Why is there no pro-business conservatism in America? At first the question might come as a surprise. After all, conservative thinkers and politicians pose as champions of the private sector.
But in reality, the economic agenda pushed by the American right benefits chiefly “rentiers” or investors — the minuscule number of individuals who are wealthy enough to live on streams of income from their investments. An alternative pro-business conservatism would find many points of agreement with the center and center-left — and would be strikingly different from today’s American right.
The prevailing economic theory of the American right is that economic growth is driven by investment; investment is driven by capital; and rich people own a disproportionate share of the capital. Therefore, cutting taxes on the rich will lead directly to more investment within the United States, which in turn will lead directly to more broadly shared economic growth in the United States. This supply-side, trickle-down theory provides the rationale for Paul Ryan’s plan to eliminate capital gains taxes completely; remember that Reagan actually championed against that and raised the Capital Gain Taxes back to 30 some Percent
The theory is flawed in many ways. To begin with, conservative trickle-down economics exaggerates the role of rich individuals in investment, much of which is funded by the retained earnings of companies. Trickle-down theory also ignores the importance of the pooled savings of non-rich Americans in 401Ks and employer pension plans.
An even greater problem with this theory lies in the assumption that increased after-tax income for the rich will be translated automatically into increased investment. The rich may not invest their money in productive enterprises at all. They may spend their money on what Thorstein Veblen called conspicuous consumption. They may hoard their money. Or they may invest it in enterprises that provide them with a steady return but contribute little or nothing to productivity growth — for example, casinos of the kind owned by conservative donor Sheldon Adelson.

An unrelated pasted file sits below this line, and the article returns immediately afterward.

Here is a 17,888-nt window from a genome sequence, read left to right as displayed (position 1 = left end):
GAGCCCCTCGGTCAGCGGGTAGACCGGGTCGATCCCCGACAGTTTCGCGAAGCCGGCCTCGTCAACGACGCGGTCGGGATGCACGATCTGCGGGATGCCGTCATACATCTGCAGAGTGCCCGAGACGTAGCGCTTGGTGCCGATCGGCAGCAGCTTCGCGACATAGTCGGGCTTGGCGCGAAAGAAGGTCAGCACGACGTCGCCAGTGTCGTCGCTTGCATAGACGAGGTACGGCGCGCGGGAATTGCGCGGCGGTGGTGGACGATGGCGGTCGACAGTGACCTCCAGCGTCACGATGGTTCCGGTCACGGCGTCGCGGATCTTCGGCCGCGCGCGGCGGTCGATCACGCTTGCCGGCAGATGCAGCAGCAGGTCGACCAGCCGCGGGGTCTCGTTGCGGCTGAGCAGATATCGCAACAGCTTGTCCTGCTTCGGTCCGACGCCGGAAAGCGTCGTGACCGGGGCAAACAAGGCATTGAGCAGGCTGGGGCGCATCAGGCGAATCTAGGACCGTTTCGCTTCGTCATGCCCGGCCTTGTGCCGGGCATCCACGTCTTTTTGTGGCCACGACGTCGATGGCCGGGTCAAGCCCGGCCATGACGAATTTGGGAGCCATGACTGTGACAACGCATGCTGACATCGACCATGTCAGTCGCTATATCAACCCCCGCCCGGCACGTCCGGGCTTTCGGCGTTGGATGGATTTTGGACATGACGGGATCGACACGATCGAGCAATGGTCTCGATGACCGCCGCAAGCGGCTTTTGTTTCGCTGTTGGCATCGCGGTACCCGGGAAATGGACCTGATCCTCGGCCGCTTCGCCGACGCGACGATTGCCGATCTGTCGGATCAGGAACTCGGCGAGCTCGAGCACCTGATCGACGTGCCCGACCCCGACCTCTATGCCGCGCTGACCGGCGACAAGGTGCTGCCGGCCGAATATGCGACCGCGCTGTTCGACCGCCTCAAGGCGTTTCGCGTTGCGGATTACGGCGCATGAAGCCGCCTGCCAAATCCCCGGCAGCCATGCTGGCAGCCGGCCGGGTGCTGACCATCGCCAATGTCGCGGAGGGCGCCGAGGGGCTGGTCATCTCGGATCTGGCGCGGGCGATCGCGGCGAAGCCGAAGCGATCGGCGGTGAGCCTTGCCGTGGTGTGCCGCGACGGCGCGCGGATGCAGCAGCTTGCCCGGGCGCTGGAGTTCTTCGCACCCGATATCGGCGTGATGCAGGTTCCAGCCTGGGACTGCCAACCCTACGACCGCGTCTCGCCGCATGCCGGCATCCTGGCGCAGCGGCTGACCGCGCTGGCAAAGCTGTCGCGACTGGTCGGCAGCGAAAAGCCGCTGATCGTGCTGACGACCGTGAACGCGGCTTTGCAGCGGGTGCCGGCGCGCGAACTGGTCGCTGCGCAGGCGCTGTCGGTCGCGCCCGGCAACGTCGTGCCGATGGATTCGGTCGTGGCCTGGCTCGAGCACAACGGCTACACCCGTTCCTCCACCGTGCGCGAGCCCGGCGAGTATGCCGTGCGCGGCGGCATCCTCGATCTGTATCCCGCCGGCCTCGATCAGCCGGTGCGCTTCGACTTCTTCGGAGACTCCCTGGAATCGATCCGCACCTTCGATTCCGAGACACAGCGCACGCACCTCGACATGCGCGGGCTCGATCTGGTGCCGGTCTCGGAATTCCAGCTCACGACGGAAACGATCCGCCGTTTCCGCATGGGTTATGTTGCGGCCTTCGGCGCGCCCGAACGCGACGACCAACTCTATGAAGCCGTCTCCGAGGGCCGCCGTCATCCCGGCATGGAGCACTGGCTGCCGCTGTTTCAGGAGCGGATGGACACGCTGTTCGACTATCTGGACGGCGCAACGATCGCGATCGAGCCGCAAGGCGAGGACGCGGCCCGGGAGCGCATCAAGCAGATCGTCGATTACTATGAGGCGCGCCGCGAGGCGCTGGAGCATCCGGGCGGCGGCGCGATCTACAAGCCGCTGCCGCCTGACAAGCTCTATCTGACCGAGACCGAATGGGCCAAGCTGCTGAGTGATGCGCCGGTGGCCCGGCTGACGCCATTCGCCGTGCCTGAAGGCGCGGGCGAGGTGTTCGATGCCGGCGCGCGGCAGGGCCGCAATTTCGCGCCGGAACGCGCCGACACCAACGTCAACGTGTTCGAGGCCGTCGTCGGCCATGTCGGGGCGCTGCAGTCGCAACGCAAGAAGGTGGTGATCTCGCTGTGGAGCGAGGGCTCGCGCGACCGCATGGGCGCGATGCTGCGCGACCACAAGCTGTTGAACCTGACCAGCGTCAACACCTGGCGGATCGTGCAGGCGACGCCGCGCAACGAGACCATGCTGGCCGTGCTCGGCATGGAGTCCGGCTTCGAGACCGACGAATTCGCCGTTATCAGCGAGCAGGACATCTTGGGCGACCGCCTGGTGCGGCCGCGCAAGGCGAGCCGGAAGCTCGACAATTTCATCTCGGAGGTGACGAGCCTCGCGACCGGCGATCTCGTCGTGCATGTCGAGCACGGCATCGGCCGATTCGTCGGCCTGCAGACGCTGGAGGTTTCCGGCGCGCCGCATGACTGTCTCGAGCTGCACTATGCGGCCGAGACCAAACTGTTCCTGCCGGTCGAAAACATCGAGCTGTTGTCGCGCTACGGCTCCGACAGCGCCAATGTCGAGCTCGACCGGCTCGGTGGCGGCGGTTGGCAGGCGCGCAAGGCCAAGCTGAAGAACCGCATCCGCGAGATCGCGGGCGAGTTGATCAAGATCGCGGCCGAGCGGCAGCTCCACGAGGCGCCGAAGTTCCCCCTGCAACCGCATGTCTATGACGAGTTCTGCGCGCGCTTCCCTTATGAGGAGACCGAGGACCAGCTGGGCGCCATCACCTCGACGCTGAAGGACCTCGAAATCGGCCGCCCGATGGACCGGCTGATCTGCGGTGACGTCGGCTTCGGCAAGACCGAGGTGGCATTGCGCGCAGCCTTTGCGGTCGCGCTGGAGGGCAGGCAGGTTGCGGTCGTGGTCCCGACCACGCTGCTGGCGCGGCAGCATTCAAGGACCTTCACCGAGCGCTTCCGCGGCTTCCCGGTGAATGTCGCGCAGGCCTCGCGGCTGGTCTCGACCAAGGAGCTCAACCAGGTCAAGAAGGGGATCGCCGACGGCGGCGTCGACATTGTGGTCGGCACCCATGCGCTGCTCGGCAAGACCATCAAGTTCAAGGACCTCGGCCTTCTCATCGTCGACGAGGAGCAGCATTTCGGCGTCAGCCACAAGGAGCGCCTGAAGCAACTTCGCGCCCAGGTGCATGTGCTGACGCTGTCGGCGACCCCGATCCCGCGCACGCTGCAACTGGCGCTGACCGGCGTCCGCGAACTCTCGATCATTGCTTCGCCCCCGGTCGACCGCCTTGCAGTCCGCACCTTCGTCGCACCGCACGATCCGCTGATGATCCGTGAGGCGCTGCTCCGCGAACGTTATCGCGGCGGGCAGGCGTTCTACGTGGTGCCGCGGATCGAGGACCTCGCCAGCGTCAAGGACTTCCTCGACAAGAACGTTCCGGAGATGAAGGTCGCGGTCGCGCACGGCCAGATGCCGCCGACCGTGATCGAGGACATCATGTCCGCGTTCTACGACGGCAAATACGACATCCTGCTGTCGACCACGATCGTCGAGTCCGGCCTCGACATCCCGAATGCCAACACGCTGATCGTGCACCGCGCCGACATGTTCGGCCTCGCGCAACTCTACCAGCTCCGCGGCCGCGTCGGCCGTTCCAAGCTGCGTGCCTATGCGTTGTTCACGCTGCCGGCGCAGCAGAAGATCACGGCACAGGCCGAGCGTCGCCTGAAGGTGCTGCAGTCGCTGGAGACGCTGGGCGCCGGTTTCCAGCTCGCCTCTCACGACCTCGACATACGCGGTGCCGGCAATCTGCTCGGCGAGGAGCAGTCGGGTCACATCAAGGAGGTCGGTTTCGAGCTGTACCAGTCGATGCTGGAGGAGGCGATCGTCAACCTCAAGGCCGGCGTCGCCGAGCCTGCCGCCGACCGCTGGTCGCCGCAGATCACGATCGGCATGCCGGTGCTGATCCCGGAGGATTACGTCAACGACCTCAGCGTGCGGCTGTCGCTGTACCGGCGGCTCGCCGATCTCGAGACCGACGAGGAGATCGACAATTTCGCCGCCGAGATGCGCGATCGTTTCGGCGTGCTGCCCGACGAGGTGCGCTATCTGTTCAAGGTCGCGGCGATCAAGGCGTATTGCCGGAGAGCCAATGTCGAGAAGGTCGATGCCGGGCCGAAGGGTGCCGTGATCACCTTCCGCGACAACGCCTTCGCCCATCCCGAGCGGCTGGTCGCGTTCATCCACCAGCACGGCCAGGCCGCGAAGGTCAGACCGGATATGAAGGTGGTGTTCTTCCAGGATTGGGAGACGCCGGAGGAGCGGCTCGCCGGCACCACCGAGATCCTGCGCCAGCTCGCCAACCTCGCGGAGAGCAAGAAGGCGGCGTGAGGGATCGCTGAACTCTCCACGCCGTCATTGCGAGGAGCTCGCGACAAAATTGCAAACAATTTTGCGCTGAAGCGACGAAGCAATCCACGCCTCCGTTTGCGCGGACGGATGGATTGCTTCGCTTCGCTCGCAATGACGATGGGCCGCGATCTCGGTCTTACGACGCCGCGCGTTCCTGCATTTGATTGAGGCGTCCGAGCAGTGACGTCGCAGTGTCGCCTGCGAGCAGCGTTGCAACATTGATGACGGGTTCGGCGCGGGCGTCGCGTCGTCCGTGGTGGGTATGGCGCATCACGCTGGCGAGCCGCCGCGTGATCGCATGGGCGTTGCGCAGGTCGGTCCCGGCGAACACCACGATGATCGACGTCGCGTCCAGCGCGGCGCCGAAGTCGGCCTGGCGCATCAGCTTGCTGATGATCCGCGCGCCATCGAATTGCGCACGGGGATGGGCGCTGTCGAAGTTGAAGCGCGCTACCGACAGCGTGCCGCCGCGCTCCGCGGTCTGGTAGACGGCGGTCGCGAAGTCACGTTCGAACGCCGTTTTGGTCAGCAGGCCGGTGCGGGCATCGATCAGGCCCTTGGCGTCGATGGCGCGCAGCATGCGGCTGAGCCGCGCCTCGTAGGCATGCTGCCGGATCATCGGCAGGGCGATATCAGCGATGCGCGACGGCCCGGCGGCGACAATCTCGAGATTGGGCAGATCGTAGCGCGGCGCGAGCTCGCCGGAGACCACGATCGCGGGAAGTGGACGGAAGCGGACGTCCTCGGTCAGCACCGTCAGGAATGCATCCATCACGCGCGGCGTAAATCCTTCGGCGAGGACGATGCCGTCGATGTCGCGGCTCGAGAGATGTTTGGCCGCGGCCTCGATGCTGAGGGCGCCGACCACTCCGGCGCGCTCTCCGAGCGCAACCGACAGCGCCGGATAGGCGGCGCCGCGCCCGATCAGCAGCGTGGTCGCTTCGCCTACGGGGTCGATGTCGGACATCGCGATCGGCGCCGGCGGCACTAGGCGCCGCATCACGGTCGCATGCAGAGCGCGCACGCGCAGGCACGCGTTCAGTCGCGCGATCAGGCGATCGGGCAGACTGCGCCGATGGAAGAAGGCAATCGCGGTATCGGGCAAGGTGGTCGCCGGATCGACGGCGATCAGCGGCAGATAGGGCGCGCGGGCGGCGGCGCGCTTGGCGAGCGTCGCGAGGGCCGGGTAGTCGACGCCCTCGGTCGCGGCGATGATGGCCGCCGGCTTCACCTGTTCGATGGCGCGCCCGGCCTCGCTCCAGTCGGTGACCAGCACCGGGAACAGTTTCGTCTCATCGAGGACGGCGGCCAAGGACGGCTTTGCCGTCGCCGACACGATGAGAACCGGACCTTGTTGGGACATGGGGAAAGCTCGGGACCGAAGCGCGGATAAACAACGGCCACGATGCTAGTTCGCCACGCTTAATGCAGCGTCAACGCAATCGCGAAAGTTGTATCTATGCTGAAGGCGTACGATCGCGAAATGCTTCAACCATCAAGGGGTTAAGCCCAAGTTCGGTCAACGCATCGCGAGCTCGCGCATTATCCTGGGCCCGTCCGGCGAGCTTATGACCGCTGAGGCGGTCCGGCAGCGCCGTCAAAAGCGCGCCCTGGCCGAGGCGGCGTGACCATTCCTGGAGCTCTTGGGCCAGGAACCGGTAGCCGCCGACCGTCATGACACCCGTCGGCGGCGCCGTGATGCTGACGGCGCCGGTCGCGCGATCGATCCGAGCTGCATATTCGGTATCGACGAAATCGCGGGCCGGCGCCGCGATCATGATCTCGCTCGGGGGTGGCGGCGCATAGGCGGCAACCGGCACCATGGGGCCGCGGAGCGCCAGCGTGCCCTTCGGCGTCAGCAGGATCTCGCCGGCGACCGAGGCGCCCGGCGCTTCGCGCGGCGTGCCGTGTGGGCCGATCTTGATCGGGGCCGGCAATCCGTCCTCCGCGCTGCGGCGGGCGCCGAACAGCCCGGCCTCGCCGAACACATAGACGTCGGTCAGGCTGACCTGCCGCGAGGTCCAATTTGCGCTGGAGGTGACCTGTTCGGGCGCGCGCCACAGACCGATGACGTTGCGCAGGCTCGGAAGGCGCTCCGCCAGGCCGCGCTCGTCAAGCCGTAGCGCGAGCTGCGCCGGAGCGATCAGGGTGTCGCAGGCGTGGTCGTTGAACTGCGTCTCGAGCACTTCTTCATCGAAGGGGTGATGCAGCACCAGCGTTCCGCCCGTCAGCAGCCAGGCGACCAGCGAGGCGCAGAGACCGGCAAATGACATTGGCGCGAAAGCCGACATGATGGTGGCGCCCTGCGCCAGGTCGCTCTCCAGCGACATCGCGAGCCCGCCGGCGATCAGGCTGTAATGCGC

There is another flaw in the conservative economic theory. In a global economy, there is no guarantee that rich investors will invest the money they save from tax cuts in productive enterprises in the United States. They may invest in factories in China or the energy sector in Brazil. In such cases, tax cuts for the American rich will spur investment in other countries but not the U.S. And even if investment-driven growth occurs inside U.S. borders, most or all of the gains from growth may go to the few, not the many, as in the last generation.
Why aren’t conservatives pro-business? - Salon.com
I can certainly understand the Right Side anger, specially since a Black man is telling them what to do and how to act, and I do certainly get the fascination with guns...What I don't get is why the so called conservatives keep shooting themselves in foot election after election by voting for people who have consistently work relentlessly against America, and American Middle Class for the benefits of few oligarchs.